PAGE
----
Andy Still  06:43

Yeah, I thought it was one of the biggest challenges. When I was in the performance space, was the way that control was moving out of the hands of the development team who built the website, and into the hands of various groups across the business. So, you've mentioned already tools such as marketing tools, A/B tools, SEO tools, and how easy it was to for the marketing team to suddenly drop another JavaScript tag in there and another, another, and you ended up with, you know, 20, 30 pieces of third-party JavaScript being absorbed into the website affecting performance in a untestable way. Is that one a challenge that you see, particularly in the sites that you manage?

 

Deri Jones  07:34

Yeah, it's interesting, that untestable way, interesting, it is testable, but it's extremely hard. The challenge, I guess you guys kind of drop solutions into the space as well. People do more and more testing, shift, left testing or so on, during the dry run the code while it's still on the inside and still clean. But of course, it's only when it goes into production, is your code having to find its way with all the other layers on top? A/B testing, people doing machine learning AI plugins for better search, and so on and so on. So, somebody told me there are 4000 marketing technology suppliers trying to sell you bolt ons to your codebase. So, it's only in your production. And of course, it's then changing every day. So, it's no good testing yesterday because it's different today. I guess you have a similar thing in terms of bots, traffic, and so on, you're trying to protect clients against that changes every day, isn't it? You can’t know what the bot traffic will be this morning, just because you looked at it yesterday. So, from our perspective, it's the old truth about, you know, test your website, do what the customers do, which is our kind of mantra, if the only testing is to be the customer do the customer thing online. Just what our technology does. But of course, you've really got to do that 24/7, as well as the big tests before Black Friday. And that's, that's just hard work when there were so many teams involved. We even saw, I don't know, take more than I have shared the talking. But we've had interesting discussions at a conference last week about Google called Vitals, which is a good Google initiative, in theory to make our web pages more humanly effective, faster and experience better. But again, it's very difficult to measure that and it changes all the time. And in there, companies are motivated to get it right because Google will use Core Web Vitals for your SEO rating. Left a lot of people scratching their heads. You know how we're going to manage this on ongoing basis when there are so many players. So, yeah, but I think it's customer experience is not going to go away. It's the last big battleground online. Nobody's really got anything unique to sell online. average got products like mine. Nobody's got services like mine, this competition, no matter who you are, but if your customer experience is fiction, you're losing, you're losing sales.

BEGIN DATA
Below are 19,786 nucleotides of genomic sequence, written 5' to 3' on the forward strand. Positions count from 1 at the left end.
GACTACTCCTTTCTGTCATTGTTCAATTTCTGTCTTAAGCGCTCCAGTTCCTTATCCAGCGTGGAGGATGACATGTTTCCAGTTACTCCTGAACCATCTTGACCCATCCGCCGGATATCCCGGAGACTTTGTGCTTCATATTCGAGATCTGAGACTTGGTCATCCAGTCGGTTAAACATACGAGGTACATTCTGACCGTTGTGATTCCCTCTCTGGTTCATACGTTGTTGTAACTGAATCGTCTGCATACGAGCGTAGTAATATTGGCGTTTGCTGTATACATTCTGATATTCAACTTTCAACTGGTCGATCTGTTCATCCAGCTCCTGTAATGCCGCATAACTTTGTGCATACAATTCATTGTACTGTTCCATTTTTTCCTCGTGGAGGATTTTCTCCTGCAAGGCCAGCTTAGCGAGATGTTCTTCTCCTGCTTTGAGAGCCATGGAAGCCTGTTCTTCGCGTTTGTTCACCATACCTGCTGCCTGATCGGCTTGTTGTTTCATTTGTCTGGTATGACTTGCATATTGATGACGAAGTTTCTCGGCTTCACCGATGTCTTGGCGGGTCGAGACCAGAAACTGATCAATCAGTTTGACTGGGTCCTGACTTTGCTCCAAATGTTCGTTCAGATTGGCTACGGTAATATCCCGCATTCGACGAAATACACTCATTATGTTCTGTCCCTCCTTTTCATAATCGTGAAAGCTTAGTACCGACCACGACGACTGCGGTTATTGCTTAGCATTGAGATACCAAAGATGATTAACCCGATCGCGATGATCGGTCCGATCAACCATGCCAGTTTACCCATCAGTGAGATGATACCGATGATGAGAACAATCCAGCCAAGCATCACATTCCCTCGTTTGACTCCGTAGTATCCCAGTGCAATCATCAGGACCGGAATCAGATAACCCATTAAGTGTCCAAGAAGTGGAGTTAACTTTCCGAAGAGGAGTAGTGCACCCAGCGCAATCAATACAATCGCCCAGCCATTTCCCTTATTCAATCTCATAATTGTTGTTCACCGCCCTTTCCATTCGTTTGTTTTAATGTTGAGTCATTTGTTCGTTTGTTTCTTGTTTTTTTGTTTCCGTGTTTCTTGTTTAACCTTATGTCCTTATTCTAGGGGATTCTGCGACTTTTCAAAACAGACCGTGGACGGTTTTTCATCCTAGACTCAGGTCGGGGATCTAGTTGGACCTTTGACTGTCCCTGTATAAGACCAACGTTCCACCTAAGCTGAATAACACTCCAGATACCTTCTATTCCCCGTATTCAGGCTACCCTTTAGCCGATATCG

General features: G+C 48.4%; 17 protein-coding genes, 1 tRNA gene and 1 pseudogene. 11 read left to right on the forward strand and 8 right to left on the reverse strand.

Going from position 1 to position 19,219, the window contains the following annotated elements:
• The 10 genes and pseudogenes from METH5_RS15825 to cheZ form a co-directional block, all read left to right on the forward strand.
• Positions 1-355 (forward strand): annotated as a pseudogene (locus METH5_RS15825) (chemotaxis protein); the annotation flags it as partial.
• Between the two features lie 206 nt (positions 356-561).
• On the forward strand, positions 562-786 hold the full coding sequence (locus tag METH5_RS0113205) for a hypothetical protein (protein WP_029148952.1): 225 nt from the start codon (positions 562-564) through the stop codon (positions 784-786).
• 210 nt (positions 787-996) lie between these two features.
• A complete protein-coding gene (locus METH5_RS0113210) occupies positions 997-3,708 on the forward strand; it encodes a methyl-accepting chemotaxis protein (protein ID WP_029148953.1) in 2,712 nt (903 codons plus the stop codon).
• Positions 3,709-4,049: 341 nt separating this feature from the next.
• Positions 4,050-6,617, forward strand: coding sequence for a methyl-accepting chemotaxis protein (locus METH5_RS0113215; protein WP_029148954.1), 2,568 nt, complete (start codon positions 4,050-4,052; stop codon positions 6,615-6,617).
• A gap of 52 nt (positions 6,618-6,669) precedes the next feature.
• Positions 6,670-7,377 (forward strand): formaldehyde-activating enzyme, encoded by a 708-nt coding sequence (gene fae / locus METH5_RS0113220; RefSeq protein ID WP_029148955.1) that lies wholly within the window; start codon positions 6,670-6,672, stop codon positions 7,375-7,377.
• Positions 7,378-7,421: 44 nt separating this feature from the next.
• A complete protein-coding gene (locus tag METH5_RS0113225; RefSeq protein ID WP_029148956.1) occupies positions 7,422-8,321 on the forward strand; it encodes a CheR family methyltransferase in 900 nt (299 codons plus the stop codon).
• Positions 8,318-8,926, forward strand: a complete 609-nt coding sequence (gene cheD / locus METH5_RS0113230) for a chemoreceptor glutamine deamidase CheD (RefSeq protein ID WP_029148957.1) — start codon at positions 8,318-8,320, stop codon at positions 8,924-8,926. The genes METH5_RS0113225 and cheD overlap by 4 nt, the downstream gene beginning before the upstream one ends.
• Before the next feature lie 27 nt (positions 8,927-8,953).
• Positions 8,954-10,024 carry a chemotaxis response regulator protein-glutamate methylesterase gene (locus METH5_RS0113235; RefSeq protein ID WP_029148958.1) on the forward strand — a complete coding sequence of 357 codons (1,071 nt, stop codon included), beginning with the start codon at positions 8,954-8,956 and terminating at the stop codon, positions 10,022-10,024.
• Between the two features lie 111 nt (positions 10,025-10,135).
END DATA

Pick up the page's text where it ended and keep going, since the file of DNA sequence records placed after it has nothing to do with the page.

Andy Still  10:06